The epibenthic bacterial community at deep-ocean sewage sludge disposal site DWD-106, located approximately 106 miles (ca. 196 km) off the coast of New Jersey, was assessed for changes associated with the introduction of large amounts of sewage sludge. Mixed cultures and bacterial isolates obtained from water overlying sediment core samples collected at the deep-water (2,500 m) municipal sewage disposal site were tested for the ability to grow under in situ conditions of temperature and pressure. The responses of cultures collected at a DWD-106 station heavily impacted by sewage sludge were compared with those of samples collected from a station at the same depth which was not contaminated by sewage sludge. Significant differences were observed in the ability of mixed bacterial cultures and isolates from the two sites to grow under deep-sea pressure and temperature conditions. The levels of sludge contamination were established by enumerating Clostridium perfringens, a sewage indicator bacterium, in sediment samples from the two sites. (Copyright (c) 1993, American Society for Microbiology.)

Takizawa, M.; Straube, W.L.; Hill, R.T.; Colwell, R.R.

1994-01-01

19

Alternate Methods of Effluent Disposal for On-Lot Home Sewage Systems. Special Circular 214.  

ERIC Educational Resources Information Center

This circular provides current information for homeowners who must repair or replace existing on-lot sewage disposal systems. Several alternatives such as elevated sand mounds, sand-lined beds and trenches and oversized absorption areas are discussed. Site characteristics and preparation are outlined. Each alternative is accompanied by a diagram…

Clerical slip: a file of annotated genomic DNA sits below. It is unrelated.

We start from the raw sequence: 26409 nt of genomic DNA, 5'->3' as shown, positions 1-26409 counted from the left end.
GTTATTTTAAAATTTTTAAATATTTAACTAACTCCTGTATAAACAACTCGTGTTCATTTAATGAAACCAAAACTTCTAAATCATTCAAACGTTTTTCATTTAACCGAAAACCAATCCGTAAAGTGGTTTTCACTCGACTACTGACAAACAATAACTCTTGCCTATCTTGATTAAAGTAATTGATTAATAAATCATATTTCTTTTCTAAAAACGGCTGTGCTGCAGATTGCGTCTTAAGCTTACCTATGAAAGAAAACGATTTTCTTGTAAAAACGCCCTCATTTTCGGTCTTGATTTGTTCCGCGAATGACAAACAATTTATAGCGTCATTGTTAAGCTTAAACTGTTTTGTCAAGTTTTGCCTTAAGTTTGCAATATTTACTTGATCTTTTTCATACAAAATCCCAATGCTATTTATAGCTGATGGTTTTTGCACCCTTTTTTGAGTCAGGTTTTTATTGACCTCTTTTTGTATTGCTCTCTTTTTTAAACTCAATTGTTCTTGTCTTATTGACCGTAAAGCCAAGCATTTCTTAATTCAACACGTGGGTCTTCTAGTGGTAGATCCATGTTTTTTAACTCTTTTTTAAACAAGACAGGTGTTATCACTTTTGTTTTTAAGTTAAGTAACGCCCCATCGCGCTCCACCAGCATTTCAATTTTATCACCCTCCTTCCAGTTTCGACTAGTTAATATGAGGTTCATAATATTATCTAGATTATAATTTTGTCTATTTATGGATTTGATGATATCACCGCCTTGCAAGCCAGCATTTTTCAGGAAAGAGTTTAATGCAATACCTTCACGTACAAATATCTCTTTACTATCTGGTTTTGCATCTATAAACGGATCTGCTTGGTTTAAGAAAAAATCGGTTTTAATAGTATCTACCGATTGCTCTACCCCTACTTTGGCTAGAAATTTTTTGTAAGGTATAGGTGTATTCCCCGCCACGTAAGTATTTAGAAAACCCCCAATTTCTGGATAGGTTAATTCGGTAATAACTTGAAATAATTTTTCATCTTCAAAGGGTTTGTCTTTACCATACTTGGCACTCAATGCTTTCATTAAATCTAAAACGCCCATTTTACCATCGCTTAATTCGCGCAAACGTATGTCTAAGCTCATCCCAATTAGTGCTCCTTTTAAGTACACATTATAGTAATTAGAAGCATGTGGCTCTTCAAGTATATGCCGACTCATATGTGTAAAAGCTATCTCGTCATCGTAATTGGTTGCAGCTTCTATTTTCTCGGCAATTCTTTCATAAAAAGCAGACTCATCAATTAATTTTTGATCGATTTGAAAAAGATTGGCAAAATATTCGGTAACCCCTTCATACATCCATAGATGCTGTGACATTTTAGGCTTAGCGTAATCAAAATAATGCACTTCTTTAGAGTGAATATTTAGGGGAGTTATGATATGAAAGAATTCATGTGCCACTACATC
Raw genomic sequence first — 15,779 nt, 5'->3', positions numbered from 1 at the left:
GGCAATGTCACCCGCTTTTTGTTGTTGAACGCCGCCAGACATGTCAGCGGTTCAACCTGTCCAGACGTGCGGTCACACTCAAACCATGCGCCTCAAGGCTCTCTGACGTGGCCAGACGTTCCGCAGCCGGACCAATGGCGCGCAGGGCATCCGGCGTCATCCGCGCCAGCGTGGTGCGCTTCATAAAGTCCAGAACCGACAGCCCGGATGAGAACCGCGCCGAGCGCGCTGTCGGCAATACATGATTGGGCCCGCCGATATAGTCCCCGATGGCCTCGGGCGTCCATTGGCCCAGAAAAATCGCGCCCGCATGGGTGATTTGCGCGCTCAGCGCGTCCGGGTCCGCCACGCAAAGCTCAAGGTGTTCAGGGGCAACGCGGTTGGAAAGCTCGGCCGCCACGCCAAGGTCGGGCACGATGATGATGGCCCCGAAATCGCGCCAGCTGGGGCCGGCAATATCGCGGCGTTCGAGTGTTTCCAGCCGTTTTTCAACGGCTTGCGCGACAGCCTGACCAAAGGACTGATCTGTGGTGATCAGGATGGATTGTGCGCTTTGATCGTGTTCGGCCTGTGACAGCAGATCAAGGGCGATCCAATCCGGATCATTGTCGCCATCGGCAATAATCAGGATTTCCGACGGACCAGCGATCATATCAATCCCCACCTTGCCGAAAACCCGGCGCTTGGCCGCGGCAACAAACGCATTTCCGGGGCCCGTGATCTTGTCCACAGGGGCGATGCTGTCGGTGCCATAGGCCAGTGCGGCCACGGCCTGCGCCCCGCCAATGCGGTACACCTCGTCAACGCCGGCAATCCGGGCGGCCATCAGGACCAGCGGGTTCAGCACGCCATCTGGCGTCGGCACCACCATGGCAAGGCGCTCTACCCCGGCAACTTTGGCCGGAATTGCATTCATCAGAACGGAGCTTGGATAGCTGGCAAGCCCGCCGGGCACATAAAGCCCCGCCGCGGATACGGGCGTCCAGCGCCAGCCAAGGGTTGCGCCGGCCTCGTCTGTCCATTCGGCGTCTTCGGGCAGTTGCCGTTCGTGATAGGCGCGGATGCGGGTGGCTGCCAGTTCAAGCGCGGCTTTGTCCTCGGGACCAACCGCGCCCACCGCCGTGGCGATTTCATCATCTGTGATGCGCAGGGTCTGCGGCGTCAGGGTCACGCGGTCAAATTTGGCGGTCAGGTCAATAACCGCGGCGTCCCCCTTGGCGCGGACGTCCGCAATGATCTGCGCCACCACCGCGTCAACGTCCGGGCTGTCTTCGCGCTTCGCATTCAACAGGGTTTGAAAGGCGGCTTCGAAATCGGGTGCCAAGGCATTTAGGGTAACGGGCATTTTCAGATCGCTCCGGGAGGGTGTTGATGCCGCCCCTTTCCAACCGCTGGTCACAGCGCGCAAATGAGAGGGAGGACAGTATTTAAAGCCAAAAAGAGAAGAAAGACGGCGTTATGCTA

Wooding, N. Henry

20

SEWAGE DISPOSAL ON AGRICULTURAL SOILS: CHEMICAL AND MICROBIOLOGICAL IMPLICATIONS. VOLUME II. MICROBIOLOGICAL IMPLICATIONS  

EPA Science Inventory

The city of San Angelo, Texas, has been using agricultural land for decades as a means of disposing of all of its municipal sewage after primary treatment. Water applications have been high enough to satisfy crop requirements for a 600 ha farm even tough the farm consists of only...

21

Viral Tracer Studies Indicate Contamination of Marine Waters by Sewage Disposal Practices in Key Largo, Florida  

PubMed Central